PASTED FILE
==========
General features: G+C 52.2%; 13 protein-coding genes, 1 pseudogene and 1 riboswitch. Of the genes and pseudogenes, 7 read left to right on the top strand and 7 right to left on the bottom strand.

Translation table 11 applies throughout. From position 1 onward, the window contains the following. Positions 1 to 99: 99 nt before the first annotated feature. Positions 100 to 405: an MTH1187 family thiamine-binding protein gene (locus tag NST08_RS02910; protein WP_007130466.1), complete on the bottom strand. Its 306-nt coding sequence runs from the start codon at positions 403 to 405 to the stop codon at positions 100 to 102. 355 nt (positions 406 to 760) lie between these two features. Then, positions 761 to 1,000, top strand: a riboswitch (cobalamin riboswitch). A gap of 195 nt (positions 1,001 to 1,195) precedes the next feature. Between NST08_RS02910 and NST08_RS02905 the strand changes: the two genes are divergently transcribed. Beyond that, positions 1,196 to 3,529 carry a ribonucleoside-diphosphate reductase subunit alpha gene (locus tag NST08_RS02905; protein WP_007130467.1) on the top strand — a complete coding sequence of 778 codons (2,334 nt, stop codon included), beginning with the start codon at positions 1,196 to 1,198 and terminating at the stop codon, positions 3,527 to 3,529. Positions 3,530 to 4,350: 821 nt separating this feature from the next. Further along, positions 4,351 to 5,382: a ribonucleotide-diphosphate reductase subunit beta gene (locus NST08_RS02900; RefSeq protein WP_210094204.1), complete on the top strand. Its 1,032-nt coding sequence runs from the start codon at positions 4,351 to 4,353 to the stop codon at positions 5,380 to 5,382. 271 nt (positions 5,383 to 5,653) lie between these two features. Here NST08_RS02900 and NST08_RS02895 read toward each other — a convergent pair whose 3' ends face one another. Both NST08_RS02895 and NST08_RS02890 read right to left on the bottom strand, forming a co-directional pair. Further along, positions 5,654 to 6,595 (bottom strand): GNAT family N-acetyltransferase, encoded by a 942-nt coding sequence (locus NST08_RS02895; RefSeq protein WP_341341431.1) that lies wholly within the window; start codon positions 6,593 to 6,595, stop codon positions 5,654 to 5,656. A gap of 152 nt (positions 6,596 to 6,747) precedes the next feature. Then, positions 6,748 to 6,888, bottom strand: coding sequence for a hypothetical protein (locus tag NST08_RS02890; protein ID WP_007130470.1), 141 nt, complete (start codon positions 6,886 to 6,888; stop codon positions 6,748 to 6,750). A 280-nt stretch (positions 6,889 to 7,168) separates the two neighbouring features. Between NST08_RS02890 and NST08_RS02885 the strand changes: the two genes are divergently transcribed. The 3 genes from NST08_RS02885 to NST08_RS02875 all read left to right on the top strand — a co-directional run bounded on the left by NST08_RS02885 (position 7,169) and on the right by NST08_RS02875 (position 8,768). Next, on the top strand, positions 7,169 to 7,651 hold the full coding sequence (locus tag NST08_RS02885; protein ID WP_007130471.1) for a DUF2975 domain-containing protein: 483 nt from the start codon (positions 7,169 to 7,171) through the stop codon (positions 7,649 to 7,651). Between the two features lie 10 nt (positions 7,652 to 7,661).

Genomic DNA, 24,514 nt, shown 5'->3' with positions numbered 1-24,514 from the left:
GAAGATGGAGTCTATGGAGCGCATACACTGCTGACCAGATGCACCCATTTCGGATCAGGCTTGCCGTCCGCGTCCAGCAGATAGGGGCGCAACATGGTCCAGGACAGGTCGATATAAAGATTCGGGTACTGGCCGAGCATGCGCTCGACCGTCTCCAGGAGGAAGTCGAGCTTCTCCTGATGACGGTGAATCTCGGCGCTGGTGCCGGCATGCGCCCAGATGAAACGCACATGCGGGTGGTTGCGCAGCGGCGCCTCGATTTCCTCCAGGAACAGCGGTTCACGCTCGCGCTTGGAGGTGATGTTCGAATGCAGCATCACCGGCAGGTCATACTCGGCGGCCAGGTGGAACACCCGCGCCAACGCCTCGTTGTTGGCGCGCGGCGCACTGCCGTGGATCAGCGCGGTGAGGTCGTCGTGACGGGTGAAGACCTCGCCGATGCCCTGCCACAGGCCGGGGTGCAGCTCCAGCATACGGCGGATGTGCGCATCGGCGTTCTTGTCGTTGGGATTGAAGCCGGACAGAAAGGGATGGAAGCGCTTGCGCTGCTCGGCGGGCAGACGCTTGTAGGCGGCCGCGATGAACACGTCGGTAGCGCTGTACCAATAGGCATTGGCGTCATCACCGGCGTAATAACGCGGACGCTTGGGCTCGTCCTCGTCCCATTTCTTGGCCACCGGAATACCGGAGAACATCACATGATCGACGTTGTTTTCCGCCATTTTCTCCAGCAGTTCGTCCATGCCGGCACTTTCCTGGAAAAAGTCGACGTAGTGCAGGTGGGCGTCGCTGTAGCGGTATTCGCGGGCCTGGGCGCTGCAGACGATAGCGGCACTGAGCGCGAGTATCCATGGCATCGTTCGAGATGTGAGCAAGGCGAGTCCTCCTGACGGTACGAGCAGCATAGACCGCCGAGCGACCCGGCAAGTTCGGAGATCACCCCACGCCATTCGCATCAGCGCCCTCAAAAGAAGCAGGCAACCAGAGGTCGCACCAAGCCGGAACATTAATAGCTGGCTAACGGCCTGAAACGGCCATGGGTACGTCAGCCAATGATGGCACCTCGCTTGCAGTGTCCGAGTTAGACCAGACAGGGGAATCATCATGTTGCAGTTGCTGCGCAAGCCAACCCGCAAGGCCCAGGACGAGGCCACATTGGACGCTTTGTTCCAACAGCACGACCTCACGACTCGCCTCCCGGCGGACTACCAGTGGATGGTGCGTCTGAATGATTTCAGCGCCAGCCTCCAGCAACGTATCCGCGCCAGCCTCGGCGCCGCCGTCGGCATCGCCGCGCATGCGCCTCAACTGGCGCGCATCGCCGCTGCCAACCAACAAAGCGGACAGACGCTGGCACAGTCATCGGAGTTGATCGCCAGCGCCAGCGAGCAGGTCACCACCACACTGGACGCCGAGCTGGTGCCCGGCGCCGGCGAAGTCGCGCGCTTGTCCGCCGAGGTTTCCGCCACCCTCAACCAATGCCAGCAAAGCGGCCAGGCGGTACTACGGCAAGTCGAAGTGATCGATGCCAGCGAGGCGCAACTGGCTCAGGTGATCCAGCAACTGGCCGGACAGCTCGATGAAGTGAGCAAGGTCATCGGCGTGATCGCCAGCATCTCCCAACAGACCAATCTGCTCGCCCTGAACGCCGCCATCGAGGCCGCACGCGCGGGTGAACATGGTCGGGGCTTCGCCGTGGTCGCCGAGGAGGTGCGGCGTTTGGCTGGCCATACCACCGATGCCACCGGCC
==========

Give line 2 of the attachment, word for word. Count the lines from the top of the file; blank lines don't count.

Translation table 11 applies throughout. From position 1 onward, the window contains the following. Positions 1 to 99: 99 nt before the first annotated feature. Positions 100 to 405: an MTH1187 family thiamine-binding protein gene (locus tag NST08_RS02910; protein WP_007130466.1), complete on the bottom strand. Its 306-nt coding sequence runs from the start codon at positions 403 to 405 to the stop codon at positions 100 to 102. 355 nt (positions 406 to 760) lie between these two features. Then, positions 761 to 1,000, top strand: a riboswitch (cobalamin riboswitch). A gap of 195 nt (positions 1,001 to 1,195) precedes the next feature. Between NST08_RS02910 and NST08_RS02905 the strand changes: the two genes are divergently transcribed. Beyond that, positions 1,196 to 3,529 carry a ribonucleoside-diphosphate reductase subunit alpha gene (locus tag NST08_RS02905; protein WP_007130467.1) on the top strand — a complete coding sequence of 778 codons (2,334 nt, stop codon included), beginning with the start codon at positions 1,196 to 1,198 and terminating at the stop codon, positions 3,527 to 3,529. Positions 3,530 to 4,350: 821 nt separating this feature from the next. Further along, positions 4,351 to 5,382: a ribonucleotide-diphosphate reductase subunit beta gene (locus NST08_RS02900; RefSeq protein WP_210094204.1), complete on the top strand. Its 1,032-nt coding sequence runs from the start codon at positions 4,351 to 4,353 to the stop codon at positions 5,380 to 5,382. 271 nt (positions 5,383 to 5,653) lie between these two features. Here NST08_RS02900 and NST08_RS02895 read toward each other — a convergent pair whose 3' ends face one another. Both NST08_RS02895 and NST08_RS02890 read right to left on the bottom strand, forming a co-directional pair. Further along, positions 5,654 to 6,595 (bottom strand): GNAT family N-acetyltransferase, encoded by a 942-nt coding sequence (locus NST08_RS02895; RefSeq protein WP_341341431.1) that lies wholly within the window; start codon positions 6,593 to 6,595, stop codon positions 5,654 to 5,656. A gap of 152 nt (positions 6,596 to 6,747) precedes the next feature. Then, positions 6,748 to 6,888, bottom strand: coding sequence for a hypothetical protein (locus tag NST08_RS02890; protein ID WP_007130470.1), 141 nt, complete (start codon positions 6,886 to 6,888; stop codon positions 6,748 to 6,750). A 280-nt stretch (positions 6,889 to 7,168) separates the two neighbouring features. Between NST08_RS02890 and NST08_RS02885 the strand changes: the two genes are divergently transcribed. The 3 genes from NST08_RS02885 to NST08_RS02875 all read left to right on the top strand — a co-directional run bounded on the left by NST08_RS02885 (position 7,169) and on the right by NST08_RS02875 (position 8,768). Next, on the top strand, positions 7,169 to 7,651 hold the full coding sequence (locus tag NST08_RS02885; protein ID WP_007130471.1) for a DUF2975 domain-containing protein: 483 nt from the start codon (positions 7,169 to 7,171) through the stop codon (positions 7,649 to 7,651). Between the two features lie 10 nt (positions 7,652 to 7,661).